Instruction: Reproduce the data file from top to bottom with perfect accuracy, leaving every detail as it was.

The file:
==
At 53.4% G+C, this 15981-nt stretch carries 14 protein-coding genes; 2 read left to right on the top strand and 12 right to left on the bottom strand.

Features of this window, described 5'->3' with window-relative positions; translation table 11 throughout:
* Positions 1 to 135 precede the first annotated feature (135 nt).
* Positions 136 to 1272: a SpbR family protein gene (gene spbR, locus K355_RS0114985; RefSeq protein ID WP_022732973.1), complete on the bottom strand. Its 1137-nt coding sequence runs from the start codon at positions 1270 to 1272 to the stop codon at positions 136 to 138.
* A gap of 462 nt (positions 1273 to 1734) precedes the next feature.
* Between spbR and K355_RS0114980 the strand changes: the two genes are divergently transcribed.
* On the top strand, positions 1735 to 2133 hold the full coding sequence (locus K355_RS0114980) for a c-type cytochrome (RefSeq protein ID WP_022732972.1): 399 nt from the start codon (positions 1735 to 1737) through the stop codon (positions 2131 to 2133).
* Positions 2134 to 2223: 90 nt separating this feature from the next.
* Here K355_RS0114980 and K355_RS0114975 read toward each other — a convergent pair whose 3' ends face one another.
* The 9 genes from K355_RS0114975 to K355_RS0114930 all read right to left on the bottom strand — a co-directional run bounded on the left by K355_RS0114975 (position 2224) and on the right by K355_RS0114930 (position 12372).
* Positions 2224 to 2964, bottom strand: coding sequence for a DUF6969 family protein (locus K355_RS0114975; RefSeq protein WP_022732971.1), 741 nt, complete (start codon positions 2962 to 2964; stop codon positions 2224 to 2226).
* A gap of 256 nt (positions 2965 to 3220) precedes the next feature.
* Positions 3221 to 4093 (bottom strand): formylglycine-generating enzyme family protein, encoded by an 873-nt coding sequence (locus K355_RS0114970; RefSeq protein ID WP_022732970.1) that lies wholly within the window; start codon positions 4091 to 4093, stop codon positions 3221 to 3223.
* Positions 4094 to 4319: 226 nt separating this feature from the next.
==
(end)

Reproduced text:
At 53.4% G+C, this 15981-nt stretch carries 14 protein-coding genes; 2 read left to right on the top strand and 12 right to left on the bottom strand.

Features of this window, described 5'->3' with window-relative positions; translation table 11 throughout:
* Positions 1 to 135 precede the first annotated feature (135 nt).
* Positions 136 to 1272: a SpbR family protein gene (gene spbR, locus K355_RS0114985; RefSeq protein ID WP_022732973.1), complete on the bottom strand. Its 1137-nt coding sequence runs from the start codon at positions 1270 to 1272 to the stop codon at positions 136 to 138.
* A gap of 462 nt (positions 1273 to 1734) precedes the next feature.
* Between spbR and K355_RS0114980 the strand changes: the two genes are divergently transcribed.
* On the top strand, positions 1735 to 2133 hold the full coding sequence (locus K355_RS0114980) for a c-type cytochrome (RefSeq protein ID WP_022732972.1): 399 nt from the start codon (positions 1735 to 1737) through the stop codon (positions 2131 to 2133).
* Positions 2134 to 2223: 90 nt separating this feature from the next.
* Here K355_RS0114980 and K355_RS0114975 read toward each other — a convergent pair whose 3' ends face one another.
* The 9 genes from K355_RS0114975 to K355_RS0114930 all read right to left on the bottom strand — a co-directional run bounded on the left by K355_RS0114975 (position 2224) and on the right by K355_RS0114930 (position 12372).
* Positions 2224 to 2964, bottom strand: coding sequence for a DUF6969 family protein (locus K355_RS0114975; RefSeq protein WP_022732971.1), 741 nt, complete (start codon positions 2962 to 2964; stop codon positions 2224 to 2226).
* A gap of 256 nt (positions 2965 to 3220) precedes the next feature.
* Positions 3221 to 4093 (bottom strand): formylglycine-generating enzyme family protein, encoded by an 873-nt coding sequence (locus K355_RS0114970; RefSeq protein ID WP_022732970.1) that lies wholly within the window; start codon positions 4091 to 4093, stop codon positions 3221 to 3223.
* Positions 4094 to 4319: 226 nt separating this feature from the next.